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Selected Trips

    Scotland's Best Sea Kayaking

    By Tim Willis
    More by Tim

    Top 10 Scottish Sea Kayaking Spots

    Wilderness Guide Tim Willis has paddled and guided all over the world, so he knows a thing or two about sea kayaking and what qualifies as a good place to do it.

    “I’m delighted to say that for me, paddling in Scottish waters is hard to beat.”

    1. Vatersay to Mingulay

    scottish sea kayaking

    Where: The Outer Hebrides
    Grade: Moderate Plus
    Features: The rocky scenery – cliffs are on a scale rarely seen anywhere else in Scotland, complete solitude.
    Tide: Streams run fast between the islands, opposing streams can cause problems, waters are often turbulent.

    “We paddled into enormous caves, under colossal arches, next to gigantic basking sharks, puffins and playful seals. It was the most memorable days sea kayaking I have ever enjoyed.”

    2. The Sound of Arisaig

    Scottish Sea Kayaking

    Where: West Highlands
    Grade: Moderate Plus
    TripThe Sound of Arisaig expedition
    Features: This is the nearest you will get to paddling in the Caribbean in Scotland – golden sands and crystal clear waters.
    Tide: Waters are sheltered inside the skerries, but can be rough on the outside depending on the swell and wind.

    “If I had one last day to paddle on the planet, I would come here. Nothing beats getting lost in the myriad of skerries with their turquoise waters and golden sandy beaches. Time seems to stand still here and there are endless skerries to explore and dolphins to look out for.”

    3. Luskentyre to Taransay

    Scottish Sea Kayaking

    Where: The Outer Hebrides
    Grade: Moderate Plus
    Trip: The Outer Hebrides expedition
    Features: Sea caves, sandy beaches, views to Harris and the ultimate sense of peace and quiet.
    Tide: Mostly gentle – the weather is the biggest hazard, significant down draughts are present when winds come from the N or NE.

    “On a sunny day, the colours of the water in this area are beyond description. You could happily spend hours not paddling and just trying to take in the extraordinary landscape that is constantly changing as the sun moves around the sky.”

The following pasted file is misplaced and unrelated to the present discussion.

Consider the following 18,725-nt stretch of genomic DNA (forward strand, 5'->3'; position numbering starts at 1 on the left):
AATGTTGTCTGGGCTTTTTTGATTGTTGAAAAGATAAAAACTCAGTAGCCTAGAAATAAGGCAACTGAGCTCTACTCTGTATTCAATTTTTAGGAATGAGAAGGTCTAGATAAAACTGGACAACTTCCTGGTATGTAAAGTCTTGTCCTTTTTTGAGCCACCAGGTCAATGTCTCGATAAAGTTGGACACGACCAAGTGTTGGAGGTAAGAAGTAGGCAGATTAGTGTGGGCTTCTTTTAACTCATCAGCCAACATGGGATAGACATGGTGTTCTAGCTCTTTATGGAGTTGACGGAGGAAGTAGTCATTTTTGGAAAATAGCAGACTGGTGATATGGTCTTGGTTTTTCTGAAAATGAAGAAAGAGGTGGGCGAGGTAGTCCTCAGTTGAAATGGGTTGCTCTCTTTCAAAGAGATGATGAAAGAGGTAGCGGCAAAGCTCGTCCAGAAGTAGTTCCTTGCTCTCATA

4. Upper to Lower Loch Torridon

    Scottish Sea Kayaking

    WhereThe North West Highlands
    Grade: Easy
    Trip: Introduction to Sea Kayaking Course
    Features: Surrounded by mountains to the north, all of which are over 3,000ft in height.
    Tide: Often negligible, generally sheltered and calm.

    “Paddling underneath the amphitheatre of mountains that surround the loch, is a wonderful experience. We often pick mussels off the rocks, which we cook later that evening. The sunsets that often finish each day are magnificent.”

    5. Loch Maree

    Scottish Sea Kayaking

    Where: The North West Highlands
    Grade: Intermediate
    Features: All of the loch’s islands are conservation areas – the largest of which is the only island in Britain to contain a loch that itself contains an island.
    Tide: No tide as such, since Loch Maree is an inland loch, however, generally calm and sheltered, but can be choppy in high winds.

    “An inland freshwater loch that is often used on stormy weather days. This is often regarded as Scotland’s most scenic loch and you understand why as soon as you glimpse it. Gorgeous wee islands clad in Scots Pine trees are great fun to paddle beside and it’s always with a heavy heart that you leave this area at the day’s end.”

    6. Applecross to the Crowlin Islands


    Where: The North West Highlands
    Grade: Easy
    TripIntroduction to Sea Kayaking
    Features: Unique natural harbours, fine views to Raasay, Rona and the Cuillins of Skye, relatively sheltered.
    Tide: Sheltered – an ideal first open water crossing, streams are fairly negligible.

    “Applecross is a wonderful village with a fabulous pub, a perfect place to end a day of sea kayaking. The journey out to the Crowlin Islands is not only very scenic with views out to Rona, Raasay and the Small Isles, but the Crowlin Islands themselves are full of magic and mystery and a joy to paddle through, often with glimpses of otters. There have been human settlements here for 8,000 years.”